from this point. r
Reef and Gorbatch rookeries are in reality one great breeding ground. They
represent a total population, including Ardiguen and Sivutch Rock, of about 70,000
10. Spilki (the points).—This is the abandoned rookery space, which formerly
occupied the slope and beach of the hill back of the village of St. Paul. The
ground was occupied until about ten years ago as a rookery, when it was gradually
11. Lagoon.—This rookery is separated from the site of Spilki by a short stretch
of sand beach and the narrow channel connecting the salt lagoon with the village
cove. It is situated on a long reef of coarse bowlders, which has been gradually
pushed up by the ice until it has almost completely shut off the lagoon from the sea.
The rookery is a small one, having a population of only about 6,000 seals. There is
a small hauling ground on the rear or lagoon side of the reef, but no drives are made
from it.
12. Tolstoi (thick).—From the angle of the reef on which Lagoon rookery is located
the cliffs rise abruptly, leaving but little beach. At the bold point of Tolstoi Mys
or headland the rookery of this name begins, extending along the southern curve of
English Bay to the great sand beach at its foot. For a considerable distance the
harems lie on the narrow beach at the foot of steep cliffs. About the middle of the
rookery the cliffs break down in a long concave slope strewn with angular bowlders.
Back of this are sand dunes, and the wash from them has produced at the foot of
the slope a broad sand flat just above the bowlder beach.
This sand tract of Tolstoi has a denser population than is to be found on any other
rookery ground on the island. In the height of the season the crowded area is the
scene of constant fighting among the bulls because of the crowding of the harems.
The breeding mass extends part way up the slope, and in the latter part of the season
the seals move back from the sandy flat, leaving it bare.
At the back of the slope among the sand dunes is a hauling ground for the
bachelors. To reach it they must encircle the end of the rookery. A more important
hauling ground is situated on the sand of English Bay, just beyond the rookery.
Halfway along the curve of the bay is another hauling ground, known as Middle Hill,
which is removed from any rookery and is probably more or less common to all the
breeding grounds about English Bay.
On the whole Tolstoi is the most interesting of the rookeries, and offers the
greatest diversity of conditions of life.    It is also famous for the great mortality   •
among the young pups born there.   The view of the rookery from the sand dunes
to the eastward is exceedingly picturesque.
13. Zapadni (westerly).—This rookery, begins at the rocky cliffs of Zapadni
headland and extends along the convex shore to the sand beach of Southwest Bay.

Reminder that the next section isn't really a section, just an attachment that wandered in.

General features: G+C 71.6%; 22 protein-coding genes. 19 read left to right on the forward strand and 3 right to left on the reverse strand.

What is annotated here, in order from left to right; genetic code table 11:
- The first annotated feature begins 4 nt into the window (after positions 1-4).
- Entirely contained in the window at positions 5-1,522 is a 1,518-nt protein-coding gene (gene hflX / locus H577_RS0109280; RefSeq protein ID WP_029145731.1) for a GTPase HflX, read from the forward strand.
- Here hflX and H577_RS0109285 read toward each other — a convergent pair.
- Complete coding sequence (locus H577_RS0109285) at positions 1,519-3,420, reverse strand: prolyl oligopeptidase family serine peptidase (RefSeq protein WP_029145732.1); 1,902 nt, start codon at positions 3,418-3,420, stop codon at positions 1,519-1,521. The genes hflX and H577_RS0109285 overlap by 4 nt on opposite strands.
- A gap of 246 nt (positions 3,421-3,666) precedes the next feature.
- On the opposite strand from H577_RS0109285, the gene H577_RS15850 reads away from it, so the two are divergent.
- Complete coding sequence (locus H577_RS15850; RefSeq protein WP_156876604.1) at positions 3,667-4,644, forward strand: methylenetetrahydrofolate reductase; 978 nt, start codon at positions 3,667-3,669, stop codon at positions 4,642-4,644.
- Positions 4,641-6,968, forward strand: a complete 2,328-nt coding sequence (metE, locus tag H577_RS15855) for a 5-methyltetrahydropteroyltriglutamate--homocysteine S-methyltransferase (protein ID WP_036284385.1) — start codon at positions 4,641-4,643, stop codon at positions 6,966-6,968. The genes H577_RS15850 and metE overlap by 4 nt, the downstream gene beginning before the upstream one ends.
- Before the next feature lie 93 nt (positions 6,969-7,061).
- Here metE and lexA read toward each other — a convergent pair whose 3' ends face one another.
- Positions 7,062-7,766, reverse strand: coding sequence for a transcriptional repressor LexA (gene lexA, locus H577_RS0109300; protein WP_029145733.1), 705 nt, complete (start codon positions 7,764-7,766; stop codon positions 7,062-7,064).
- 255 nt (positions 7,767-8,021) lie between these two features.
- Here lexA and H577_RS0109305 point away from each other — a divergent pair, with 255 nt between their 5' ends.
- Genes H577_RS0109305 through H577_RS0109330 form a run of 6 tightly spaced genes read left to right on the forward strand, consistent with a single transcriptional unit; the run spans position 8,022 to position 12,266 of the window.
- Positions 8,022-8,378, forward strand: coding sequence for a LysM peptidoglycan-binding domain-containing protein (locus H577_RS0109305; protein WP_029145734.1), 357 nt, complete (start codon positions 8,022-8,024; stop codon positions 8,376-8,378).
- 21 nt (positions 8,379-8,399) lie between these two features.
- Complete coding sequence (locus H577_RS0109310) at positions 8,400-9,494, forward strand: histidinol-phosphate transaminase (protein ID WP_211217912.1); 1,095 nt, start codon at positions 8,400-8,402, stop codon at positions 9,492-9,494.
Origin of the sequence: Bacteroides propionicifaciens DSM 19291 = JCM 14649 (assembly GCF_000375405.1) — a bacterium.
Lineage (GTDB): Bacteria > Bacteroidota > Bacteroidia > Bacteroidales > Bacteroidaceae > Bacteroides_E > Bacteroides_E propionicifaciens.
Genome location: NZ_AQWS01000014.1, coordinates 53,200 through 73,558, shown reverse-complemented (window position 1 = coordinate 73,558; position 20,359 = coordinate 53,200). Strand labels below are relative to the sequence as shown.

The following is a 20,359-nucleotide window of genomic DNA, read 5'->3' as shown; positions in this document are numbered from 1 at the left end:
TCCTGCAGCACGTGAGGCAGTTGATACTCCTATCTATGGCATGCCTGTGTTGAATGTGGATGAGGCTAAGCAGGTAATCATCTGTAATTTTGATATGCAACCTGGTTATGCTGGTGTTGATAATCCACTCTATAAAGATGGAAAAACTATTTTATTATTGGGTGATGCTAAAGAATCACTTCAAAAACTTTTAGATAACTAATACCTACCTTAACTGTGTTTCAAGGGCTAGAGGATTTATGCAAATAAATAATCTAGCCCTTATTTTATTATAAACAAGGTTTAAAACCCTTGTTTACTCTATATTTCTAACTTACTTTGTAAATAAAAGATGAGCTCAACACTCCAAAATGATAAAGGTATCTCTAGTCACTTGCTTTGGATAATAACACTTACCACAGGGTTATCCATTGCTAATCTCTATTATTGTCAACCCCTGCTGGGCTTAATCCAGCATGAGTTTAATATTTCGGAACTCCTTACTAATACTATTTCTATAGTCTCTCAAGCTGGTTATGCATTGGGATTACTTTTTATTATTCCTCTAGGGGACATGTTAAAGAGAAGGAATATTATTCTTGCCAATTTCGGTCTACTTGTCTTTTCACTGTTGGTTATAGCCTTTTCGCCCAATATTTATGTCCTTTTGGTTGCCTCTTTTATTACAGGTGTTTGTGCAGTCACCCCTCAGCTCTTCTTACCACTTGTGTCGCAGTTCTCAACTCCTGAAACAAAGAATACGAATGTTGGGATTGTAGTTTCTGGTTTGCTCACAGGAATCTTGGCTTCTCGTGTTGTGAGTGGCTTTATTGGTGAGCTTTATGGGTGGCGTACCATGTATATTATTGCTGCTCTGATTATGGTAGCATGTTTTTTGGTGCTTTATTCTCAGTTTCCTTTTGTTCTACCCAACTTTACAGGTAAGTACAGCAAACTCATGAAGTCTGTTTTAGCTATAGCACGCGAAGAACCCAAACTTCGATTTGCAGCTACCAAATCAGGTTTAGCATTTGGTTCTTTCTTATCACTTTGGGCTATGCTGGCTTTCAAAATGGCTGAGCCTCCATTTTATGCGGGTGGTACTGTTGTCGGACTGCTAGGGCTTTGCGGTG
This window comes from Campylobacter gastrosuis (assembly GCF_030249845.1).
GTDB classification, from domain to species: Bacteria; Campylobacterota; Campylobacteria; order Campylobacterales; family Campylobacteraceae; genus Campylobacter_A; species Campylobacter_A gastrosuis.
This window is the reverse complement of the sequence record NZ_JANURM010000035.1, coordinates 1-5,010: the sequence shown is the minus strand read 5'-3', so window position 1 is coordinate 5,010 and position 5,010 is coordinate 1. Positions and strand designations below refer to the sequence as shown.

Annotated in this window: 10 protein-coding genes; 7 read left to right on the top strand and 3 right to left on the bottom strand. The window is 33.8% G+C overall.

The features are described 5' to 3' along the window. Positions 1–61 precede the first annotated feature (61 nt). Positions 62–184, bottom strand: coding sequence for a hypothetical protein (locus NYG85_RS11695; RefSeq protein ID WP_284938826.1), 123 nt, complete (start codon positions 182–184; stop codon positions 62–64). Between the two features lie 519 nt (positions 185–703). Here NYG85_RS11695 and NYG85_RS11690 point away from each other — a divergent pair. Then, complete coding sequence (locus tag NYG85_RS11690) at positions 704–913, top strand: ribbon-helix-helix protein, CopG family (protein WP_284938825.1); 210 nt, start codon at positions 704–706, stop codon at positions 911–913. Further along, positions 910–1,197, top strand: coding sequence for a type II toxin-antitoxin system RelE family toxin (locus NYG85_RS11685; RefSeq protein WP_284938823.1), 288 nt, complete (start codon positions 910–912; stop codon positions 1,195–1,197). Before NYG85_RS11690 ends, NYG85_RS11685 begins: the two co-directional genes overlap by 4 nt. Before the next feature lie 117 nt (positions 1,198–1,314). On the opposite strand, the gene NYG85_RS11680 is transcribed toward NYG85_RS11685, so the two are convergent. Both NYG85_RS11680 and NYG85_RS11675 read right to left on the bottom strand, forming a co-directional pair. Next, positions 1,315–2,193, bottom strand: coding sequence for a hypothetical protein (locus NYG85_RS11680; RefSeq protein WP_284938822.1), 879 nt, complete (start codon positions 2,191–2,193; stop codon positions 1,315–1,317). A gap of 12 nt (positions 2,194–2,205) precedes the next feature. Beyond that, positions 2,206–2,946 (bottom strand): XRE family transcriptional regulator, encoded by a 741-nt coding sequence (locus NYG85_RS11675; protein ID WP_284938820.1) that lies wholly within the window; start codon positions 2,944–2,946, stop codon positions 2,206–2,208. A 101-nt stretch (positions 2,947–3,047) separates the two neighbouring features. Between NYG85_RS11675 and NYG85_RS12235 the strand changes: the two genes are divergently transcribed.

It occupies the usual bowlder beach and extends back along the gradually sloping
upland. The seals are in many places massed in shallow depressions and gullies
which seam the rocky slope. In these places, as on the sand flat of Tolstoi, many
pups are killed. At different places in the course of the rookery are runways through
which the bachelors haul out to their grounds in the rear. The principal hauling
ground, however, is at the angle of the rookery with the sand beach of Southwest Bay.
14. Little Zapadni.-The sand beach of Southwest Bay intervenes between this
rookery and Zapadni proper.   It occupies a similar but smaller convex beach and THE ROOKERIES OF ST. GEORGE. 41
hillslope toward the east. The surface of this little rookery is rugged and broken in
the extreme, making it an ideal breeding ground. At its eastern end is the single
hauling ground, reached through the open space that lies between this and the
narrow breeding ground which occupies the reef beyond.
15. Zapadni Beef.—This rookery lies on a reef of bowlders similar to that occupied
by Lagoon rookery. The harems are grouped in scattered patches along the narrow,
rocky beach. At the end of the reef is a large hauling grouud which is also more or
less common to the younger bachelors from the three Zapadni rookeries. Here the
sand beach of English Bay begins, which stretches around to Tolstoi rookery.
These three breeding grouuds were originally one, but the decrease of the herd
has so separated them as to make it advisable to give them distinct names.   Their
combined herd is next in size to that of Reef Peninsula, having about 60,000 seals of
all classes.
At a considerable distance above Zapadni headland is an isolated hauling ground *
for the older bachelors and half bulls, known as Southwest Point.   A few still haul
out there, and a hair-seal rookery is situated on an islet offshore.   The place probably
never contained a breeding rookery.
16. Marunichen (personal name).—This is an abandoned rookery ground on North
Shore. It was never an important rookery, and has long been deserted. The oldest
inhabitant of the village of St. Paul simply remembers hearing it spoken of when he
was a boy. No cause was assigned for its abandonment. A herd of hair seals haul
out in the neighborhood of this old rookery.
The rookeries of St. George are five in number. They are smaller and less